7 August 2023

Restoring Nathan Mandelson’s grand hotel

| John Thistleton
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Lobby hall

Mandelson’s of Goulburn lobby hall, showing the extensive use of red cedar and the black and white chequerboard tiles. Photo: Supplied by Steve and Claire Ayling.

Its grandeur hidden beneath expedient veneers for years, a private hotel in Goulburn still captivated carpenter and joiner Noel Barrett and his wife Renate in 1999. After buying the once bleak building they researched its history and restored Mandelson’s hotel to its original elegance.

In 2012 the three-storey mansion was sold again to another couple enthralled with its history, Steve and Claire Ayling, who became enthusiastic custodians of its place in the colony’s development. Now it’s on the market again, rekindling that extraordinary restoration.

Noel had refurbished plenty of properties in Sydney, but had never taken on such an ambitious project, and was yet to discover rewarding surprises literally at his fingertips in the 1846 hotel on a corner where Goulburn’s first ever hut was built.

Awaiting planning approvals for their restoration, the couple began stripping out fabric to find most of the original materials in place, including Australian red cedar in all the joinery, skirting boards, architraves and doors.

Lifting the carpet in the foyer revealed locally quarried marble. Then one day while standing outside talking on his phone, Noel flicked loose paint off the wall and noticed an outline of a letter.

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“I flicked a bit more and realised what I had discovered,” he said. “I had discovered Deniehy’s sign, which then confirmed he didn’t operate from upstairs (as previously thought), he actually operated from those two rooms on the ground floor. That was a real gem, that was fantastic.”

An early republican, advocate of democracy and Mandelson’s famous tenant, Daniel Deniehy had operated out of an office there, and while his presence in Goulburn has long been celebrated, the actual rooms where he worked had been overlooked.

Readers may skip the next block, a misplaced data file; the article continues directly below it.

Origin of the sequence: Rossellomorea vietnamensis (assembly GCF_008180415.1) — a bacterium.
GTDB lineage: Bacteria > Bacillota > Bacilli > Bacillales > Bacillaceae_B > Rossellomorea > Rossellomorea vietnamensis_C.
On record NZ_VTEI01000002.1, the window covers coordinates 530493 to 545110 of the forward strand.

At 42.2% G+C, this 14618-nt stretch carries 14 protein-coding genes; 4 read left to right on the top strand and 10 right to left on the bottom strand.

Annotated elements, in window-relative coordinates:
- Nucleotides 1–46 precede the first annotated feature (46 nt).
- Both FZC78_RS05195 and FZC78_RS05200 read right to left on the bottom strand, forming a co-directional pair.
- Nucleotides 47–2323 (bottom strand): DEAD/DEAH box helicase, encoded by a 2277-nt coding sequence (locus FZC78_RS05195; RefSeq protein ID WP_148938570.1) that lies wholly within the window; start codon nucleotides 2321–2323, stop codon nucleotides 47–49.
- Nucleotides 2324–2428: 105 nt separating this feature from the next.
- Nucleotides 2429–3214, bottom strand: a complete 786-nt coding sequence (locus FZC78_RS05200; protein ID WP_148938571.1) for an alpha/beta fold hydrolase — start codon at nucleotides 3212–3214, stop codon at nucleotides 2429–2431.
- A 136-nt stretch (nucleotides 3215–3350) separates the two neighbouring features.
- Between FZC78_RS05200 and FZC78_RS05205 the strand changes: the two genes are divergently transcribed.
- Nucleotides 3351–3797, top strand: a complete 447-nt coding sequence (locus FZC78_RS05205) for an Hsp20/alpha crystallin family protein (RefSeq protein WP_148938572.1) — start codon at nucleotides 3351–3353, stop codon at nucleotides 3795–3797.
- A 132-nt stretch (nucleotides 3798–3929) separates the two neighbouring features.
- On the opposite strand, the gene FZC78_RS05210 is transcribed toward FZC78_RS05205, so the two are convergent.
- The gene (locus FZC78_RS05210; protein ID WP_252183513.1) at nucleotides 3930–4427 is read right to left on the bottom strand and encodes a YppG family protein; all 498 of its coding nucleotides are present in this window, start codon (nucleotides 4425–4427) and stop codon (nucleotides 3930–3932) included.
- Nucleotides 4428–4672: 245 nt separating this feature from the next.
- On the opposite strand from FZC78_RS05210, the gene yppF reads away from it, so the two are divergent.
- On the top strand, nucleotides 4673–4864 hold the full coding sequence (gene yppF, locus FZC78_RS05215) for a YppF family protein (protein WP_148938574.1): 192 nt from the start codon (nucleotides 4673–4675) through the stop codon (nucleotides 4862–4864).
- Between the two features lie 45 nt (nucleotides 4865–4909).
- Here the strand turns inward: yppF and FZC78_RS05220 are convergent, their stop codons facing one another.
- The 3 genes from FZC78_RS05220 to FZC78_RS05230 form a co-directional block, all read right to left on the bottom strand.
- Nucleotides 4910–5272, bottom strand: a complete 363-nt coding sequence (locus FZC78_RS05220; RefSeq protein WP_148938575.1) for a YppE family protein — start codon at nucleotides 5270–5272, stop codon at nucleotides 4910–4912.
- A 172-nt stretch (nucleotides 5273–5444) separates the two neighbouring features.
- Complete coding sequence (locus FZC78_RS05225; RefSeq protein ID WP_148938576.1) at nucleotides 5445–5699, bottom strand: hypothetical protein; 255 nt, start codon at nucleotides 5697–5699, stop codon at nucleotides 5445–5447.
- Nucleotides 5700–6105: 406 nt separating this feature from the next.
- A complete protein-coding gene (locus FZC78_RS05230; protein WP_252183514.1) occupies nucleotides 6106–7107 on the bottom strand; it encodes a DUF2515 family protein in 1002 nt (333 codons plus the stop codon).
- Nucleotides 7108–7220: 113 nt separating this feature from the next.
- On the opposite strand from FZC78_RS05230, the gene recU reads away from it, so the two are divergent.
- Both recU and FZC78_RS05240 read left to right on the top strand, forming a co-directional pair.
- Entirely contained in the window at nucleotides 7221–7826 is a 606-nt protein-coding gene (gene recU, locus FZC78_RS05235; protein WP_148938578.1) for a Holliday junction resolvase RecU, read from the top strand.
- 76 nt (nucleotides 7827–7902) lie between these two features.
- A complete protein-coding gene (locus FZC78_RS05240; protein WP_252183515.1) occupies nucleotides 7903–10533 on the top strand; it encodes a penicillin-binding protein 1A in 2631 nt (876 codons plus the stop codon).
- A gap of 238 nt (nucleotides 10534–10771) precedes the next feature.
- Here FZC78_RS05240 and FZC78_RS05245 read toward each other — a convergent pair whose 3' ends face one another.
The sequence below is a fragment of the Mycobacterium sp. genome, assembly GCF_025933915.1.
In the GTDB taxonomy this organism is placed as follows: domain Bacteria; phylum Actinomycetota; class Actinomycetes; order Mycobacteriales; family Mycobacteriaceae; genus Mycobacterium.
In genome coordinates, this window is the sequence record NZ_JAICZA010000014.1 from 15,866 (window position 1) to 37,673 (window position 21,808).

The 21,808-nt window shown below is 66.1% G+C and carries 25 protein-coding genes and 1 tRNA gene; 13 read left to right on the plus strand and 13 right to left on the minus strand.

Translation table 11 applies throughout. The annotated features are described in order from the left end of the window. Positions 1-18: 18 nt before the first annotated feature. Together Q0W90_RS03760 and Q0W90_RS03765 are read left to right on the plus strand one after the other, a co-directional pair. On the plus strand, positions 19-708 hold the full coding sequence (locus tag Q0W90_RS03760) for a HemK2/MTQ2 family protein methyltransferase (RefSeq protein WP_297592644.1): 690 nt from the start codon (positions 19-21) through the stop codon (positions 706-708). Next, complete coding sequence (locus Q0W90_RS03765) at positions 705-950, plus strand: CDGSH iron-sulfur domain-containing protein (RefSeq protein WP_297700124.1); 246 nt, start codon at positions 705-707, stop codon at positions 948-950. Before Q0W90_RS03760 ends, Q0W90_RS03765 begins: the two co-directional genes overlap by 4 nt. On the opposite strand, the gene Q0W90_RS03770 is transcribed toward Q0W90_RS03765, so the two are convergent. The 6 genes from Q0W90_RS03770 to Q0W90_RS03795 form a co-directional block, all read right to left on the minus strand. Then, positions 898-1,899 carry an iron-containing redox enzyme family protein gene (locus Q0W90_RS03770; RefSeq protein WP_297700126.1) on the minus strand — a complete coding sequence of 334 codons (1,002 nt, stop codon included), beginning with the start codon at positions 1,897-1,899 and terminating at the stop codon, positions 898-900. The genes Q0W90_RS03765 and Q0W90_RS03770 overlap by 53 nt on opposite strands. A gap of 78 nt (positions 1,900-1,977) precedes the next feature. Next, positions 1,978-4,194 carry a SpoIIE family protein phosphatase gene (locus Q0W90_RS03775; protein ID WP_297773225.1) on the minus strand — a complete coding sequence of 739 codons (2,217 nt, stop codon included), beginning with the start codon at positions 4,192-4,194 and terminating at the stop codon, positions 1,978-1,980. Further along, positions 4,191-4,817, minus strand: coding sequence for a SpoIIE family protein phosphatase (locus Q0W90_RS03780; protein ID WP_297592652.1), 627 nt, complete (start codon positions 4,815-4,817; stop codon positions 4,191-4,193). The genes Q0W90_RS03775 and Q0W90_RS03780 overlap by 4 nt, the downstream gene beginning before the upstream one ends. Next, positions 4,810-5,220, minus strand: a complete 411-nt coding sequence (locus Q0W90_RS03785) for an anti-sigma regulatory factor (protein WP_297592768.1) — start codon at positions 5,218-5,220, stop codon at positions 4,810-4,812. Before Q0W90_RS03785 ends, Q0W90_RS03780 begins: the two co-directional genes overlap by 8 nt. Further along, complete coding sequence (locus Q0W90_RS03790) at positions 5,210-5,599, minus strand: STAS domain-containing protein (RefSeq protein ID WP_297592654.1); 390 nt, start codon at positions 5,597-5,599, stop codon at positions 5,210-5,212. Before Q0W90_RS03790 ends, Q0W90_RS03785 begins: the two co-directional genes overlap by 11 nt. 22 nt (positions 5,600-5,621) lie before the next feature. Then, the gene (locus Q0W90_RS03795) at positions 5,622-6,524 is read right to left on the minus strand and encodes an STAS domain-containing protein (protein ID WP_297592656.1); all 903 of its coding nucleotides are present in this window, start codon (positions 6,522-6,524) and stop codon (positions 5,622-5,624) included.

While finding the sign was like picking low hanging fruit, the restoration was anything but, requiring long hours of research, much expense and energetic elbow grease.

Lavish interior of grand home.

Illawarra red cedar folding doors open to the ballroom that comprises three parlour rooms. The timber is used extensively throughout the house, however the structural timber in the frames including beams in the ceiling was all imported from England. Photo: Supplied by Steve and Claire Ayling.

“We ended up stripping most of the Australian red cedar joinery, stripping the paint off it, bringing it back to its original look,” Noel said. “That was a huge undertaking, involving using a heat gun to get the paint off initially.”

All the wedge-shaped, handmade nails had a fatter head narrowing to a point and once released a little, came out easily, Noel said. “Most of the nails we would pull through the back of the timber so we wouldn’t damage the front.”

Laid on work benches the timber and doors were cleaned down with steel wool. “We took all the mouldings out of the doors, we worked out how to do that without damaging them,” Noel said. “That allowed us to clean the door properly, right into the corners and then we put the moulds back on. It was really a brilliant outcome.”

Durable, lightweight and prized for furniture making and joinery, hardwood Australian red cedar was plundered by early settlers along the coast where it grew to more than 60 metres tall. “We knew nothing about it when we bought the building. We soon learned about it and realised how valuable it was and how important it was to keep it and show it off,” Noel said.

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The cantilever staircase and columns in the entry hall also feature Australian cedar. “In these early buildings it was finished with shellack, which is what they would finish furniture with, and shellack with time darkens – the wood looks dark brown, almost black and becomes very unattractive,” Noel said.

Subsequent owners had painted over the shellack, and careful application of a heat gun to avoid burning the wood made it easier to scrape off the shellack and paint.

Repairing the sunrise fanlight windows at the front of the building required moulds as did the lobby and above the staircase. “So we had to make up moulds – more like a template I guess – and you put plaster up there and scrape this mould along to form the particular shape of the moulding,” Noel said.


The cantilever red cedar staircase and handrail and cast-iron balustrades reflect the fine craftsmanship in Mandelson’s and would have been a rare feature at the time of the hotel’s construction says Noel Barrett, who restored it. Photo: Supplied by Steve and Claire Ayling.

Most of the ground level flooring was replaced. As dirt was taken away to allow more ventilation and clearance, Mandelson’s gave up enough coins to fill half a biscuit tin, and a gold sovereign, perhaps a remnant of the owner who also was a gold merchant, or lawyers, governors and eminent businessmen who frequented the hotel in its heyday.

Noting the original owner, hotelier and influential businessman Nathan Mandelson had come from Bungonia east of Goulburn, Steve Ayling said the wheeler and dealer would have been aware of how to get his hands on marble deposits in the area. “Because there wasn’t a grand home or public building that didn’t want to have a black-and-white chequerboard marble entrance hall,” he said.

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